The computer is assumed to be not too autonomous. Words are assumed to be deeds for the computer. It is a command-based level of interaction.
In agent-based system, there might be more distinction between words and deeds. Such more autonomous programs can have beliefs, desires and intentions, which can be stated for a program; what view it would have and what it thinks the world is like. When writing software programs, one defines what kind of actions are related to what kind of words. It would be nice to be able to make the distinction between small deeds, big deeds and large deeds, as Nevejan suggested, but it is not regular.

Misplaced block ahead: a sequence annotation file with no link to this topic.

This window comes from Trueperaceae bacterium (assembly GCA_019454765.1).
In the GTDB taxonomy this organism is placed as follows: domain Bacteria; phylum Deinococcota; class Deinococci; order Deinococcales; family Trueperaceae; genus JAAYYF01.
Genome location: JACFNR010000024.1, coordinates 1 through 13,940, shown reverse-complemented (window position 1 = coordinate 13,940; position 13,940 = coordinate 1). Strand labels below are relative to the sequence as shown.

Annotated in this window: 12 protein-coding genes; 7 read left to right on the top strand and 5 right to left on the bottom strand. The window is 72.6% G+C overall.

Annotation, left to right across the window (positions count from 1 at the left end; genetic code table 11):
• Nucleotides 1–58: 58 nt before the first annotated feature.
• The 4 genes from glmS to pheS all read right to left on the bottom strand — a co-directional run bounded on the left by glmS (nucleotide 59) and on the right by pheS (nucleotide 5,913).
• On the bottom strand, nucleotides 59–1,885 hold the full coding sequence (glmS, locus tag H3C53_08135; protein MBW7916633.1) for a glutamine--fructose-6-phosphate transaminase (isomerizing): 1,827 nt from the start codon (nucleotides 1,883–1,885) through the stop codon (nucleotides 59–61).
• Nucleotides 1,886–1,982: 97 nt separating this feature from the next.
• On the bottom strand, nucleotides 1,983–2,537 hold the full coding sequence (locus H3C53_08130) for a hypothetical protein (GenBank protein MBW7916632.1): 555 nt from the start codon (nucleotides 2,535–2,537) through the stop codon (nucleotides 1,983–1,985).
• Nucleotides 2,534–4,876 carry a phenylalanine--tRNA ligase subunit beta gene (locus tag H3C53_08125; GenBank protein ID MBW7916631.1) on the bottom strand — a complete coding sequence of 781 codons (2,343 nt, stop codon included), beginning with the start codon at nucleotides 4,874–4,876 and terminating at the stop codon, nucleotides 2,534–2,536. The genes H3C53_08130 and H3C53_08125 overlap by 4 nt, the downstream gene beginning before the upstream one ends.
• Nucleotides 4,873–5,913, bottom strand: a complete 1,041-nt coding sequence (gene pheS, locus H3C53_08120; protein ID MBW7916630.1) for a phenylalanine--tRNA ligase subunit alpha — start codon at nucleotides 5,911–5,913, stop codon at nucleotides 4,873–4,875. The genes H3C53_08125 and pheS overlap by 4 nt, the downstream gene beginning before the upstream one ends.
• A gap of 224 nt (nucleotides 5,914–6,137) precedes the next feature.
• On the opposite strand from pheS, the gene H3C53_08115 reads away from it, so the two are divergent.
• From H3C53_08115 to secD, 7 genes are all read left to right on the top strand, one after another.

If you try to create a concept in research, you try to capture all your ideas in words on paper to give it to others. The same can be said for programming. You want your ideas on how things interact in a program for others to further interact with them. The root of creating software is engineering. But, argues van Splunter, if you are constructing it is not just the mechanical act of construction. It is also the interaction with the material and to try to create some ideas with it. You always have a creative layer on top of it. And that might come close to linguistic aspects of communicating ideas.